My last post was a really ironic way of taking an unexpected hiatus from this thing. Self-love… it’s so damn important. If you can’t love and take care of yourself, who will? If you don’t look in the mirror and possess the ability to measure and recognize your self-worth, who could possibly equip you with that skill? The answer is harsh and simple: no one.
Since my last post in June, I’ve experienced some serious lows and have made some major life decisions based on these lows. I desperately needed a change… both internally as far as my mental health is concerned, and externally in my day-to-day routine.
My job was draining me of my happiness, motivation, energy, and ability to see the good and value in myself. For those who are unaware, I devoted three years post-undergrad at a crisis residential facility for children and adolescents with ID/DD who also experienced severe behavioral challenges. I started as a direct care employee and worked my way up to program management. Believe it or not, it was not the aggressive, challenging behaviors that I dealt with on a daily basis that drove me to be so unhappy; it was the environment and the fact that as a program manager, I was required to drain so much more of my mental and emotional strength than the job description had implied. This mental, emotional, and psychological demand left me physically incapable of just leaving work at work. An incredible imbalance of work and personal life like this would drive anyone with even just a glimmer of hope for self-care to an almost crippling depression, and that’s exactly what it did to me. It no longer mattered how much I loved the program I worked in, the children I worked for, and the incredible individuals I worked alongside… I needed to take care of myself.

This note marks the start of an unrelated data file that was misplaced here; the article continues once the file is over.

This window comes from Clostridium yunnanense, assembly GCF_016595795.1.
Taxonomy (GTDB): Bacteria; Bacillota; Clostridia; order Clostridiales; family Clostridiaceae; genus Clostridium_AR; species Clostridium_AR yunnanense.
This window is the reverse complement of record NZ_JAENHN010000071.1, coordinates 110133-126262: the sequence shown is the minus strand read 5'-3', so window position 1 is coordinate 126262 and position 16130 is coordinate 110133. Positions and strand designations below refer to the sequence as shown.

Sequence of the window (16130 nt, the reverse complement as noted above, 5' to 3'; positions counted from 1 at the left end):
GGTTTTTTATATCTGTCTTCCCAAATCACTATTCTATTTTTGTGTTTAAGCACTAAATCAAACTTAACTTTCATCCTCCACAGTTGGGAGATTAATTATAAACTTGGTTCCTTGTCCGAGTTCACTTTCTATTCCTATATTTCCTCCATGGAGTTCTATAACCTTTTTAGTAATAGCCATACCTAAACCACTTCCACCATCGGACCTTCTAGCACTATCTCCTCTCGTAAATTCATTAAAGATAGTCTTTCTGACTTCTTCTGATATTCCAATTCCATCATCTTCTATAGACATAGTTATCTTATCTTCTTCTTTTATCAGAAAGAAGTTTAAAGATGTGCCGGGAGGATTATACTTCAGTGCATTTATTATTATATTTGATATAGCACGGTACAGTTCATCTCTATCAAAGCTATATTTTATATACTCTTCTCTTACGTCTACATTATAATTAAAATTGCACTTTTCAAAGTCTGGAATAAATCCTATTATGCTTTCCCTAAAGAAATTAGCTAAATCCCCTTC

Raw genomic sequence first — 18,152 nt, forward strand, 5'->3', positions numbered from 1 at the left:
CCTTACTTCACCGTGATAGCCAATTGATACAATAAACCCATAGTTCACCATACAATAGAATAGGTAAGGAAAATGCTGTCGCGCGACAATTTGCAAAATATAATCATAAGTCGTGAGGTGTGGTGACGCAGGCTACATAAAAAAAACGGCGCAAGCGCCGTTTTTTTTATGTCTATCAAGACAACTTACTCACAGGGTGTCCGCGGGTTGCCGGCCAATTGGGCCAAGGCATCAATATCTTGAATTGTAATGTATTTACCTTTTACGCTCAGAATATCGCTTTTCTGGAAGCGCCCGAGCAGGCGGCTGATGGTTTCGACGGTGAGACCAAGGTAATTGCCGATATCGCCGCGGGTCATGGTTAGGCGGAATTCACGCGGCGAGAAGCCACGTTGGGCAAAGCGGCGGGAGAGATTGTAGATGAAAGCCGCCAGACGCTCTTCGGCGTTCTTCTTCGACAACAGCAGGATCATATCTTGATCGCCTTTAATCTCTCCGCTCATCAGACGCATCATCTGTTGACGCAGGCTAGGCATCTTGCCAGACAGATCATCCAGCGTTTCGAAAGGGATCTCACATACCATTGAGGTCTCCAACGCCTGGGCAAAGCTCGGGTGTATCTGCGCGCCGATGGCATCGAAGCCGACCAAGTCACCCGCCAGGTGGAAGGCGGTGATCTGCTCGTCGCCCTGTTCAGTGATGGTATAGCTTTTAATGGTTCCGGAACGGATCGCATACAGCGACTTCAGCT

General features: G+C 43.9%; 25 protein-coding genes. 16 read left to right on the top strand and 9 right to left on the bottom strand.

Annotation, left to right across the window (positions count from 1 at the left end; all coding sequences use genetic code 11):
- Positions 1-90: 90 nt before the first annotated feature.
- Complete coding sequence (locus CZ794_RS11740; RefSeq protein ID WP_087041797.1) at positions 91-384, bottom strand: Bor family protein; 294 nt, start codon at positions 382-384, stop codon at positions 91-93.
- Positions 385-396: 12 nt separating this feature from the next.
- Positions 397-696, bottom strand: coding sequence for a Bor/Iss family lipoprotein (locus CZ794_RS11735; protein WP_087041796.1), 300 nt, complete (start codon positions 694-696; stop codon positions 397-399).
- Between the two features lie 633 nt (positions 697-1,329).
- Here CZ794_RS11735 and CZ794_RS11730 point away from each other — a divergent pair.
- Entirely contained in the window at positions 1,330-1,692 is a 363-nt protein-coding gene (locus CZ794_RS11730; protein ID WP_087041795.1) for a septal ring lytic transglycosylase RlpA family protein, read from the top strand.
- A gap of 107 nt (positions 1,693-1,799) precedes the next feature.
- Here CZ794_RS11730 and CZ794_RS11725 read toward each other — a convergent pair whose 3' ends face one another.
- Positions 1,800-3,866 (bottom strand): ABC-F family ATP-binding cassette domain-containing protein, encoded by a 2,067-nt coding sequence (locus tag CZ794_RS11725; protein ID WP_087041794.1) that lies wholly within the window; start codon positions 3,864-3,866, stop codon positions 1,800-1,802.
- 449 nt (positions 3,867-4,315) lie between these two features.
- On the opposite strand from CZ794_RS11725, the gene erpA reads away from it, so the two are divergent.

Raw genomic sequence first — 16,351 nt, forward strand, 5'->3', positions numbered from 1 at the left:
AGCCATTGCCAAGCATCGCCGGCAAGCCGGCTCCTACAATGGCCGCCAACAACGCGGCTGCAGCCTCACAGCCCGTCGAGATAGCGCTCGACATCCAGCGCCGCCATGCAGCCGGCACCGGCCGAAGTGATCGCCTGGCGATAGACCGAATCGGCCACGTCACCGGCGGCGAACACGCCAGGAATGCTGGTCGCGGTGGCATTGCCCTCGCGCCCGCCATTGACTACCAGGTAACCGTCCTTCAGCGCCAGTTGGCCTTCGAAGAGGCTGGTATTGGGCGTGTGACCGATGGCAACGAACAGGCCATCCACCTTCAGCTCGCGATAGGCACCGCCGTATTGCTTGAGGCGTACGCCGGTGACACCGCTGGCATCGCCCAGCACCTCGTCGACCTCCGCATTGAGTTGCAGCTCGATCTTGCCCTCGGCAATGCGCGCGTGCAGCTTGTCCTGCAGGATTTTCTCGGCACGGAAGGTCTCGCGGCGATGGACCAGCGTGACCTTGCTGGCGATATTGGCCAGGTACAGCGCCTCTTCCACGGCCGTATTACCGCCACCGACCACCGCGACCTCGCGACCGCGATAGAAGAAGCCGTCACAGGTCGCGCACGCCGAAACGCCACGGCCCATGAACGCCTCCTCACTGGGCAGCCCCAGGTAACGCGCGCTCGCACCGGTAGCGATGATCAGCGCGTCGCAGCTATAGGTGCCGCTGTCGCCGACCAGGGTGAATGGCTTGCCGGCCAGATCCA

So, at the end of August, I made the most difficult decision of my adulthood and I quit. Initially, I felt an incredible sense of relief. However, the anxiety and dread that comes along with being unemployed, living on your own, and going to grad school set in and I found myself in more of a panicky state rather than solitude… the complete opposite of what I had hoped for myself. The honeymoon phase of minor personal changes and leaving my job was over, and I was now faced with more sadness, dread, and anxiety.
Fast forward to a few weeks later (present), and I’m now preparing to take on a new, completely different, part-time position at my old job (which I’m ecstatic about, because I get to be involved with the program and the kids there but in an entirely different, healthier capacity). I’m also continuing to work part-time at the coffee shop that I’ve been at for over 4 years, and I babysit on occasion… all while still pursuing my M.A in Clinical Mental Health Counseling. I’m still struggling to increase my level of self-love, but I’m making small steps in the right direction, and honestly those are the only steps I can manager right now.
Why am I spilling all of this? Well, for one, this is a creative outlet for me… and in a way it’s helpful to put all of this in writing. Secondly, I’m hoping that this might reach one of the very few readers I have out there that might be experiencing a transitional period in their life. If you’re faced with a million forks in the road with absolutely no sense of direction, IT’S OKAY TO BE CONFUSED AND SCARED. What ISN’T okay, is staying in a job (or in a location, or with a partner, or in a school program, etc.) when it’s stripping you of your happiness and overall mental, physical, and emotional well-being (re: Eliminating Toxicity in my last post).
I have a lot to work on to continue bettering myself, and I am acknowledging that I will have many ups and many downs. The most important part of the process, for me, will be making the conscious effort to bask in the ups, minimize and avoid dwelling in the downs, and remain constant to avoid that honeymoon effect of positive feelings.
Thanks for reading, we’ll be back to our normally scheduled programming with some tasty fall recipes very soon!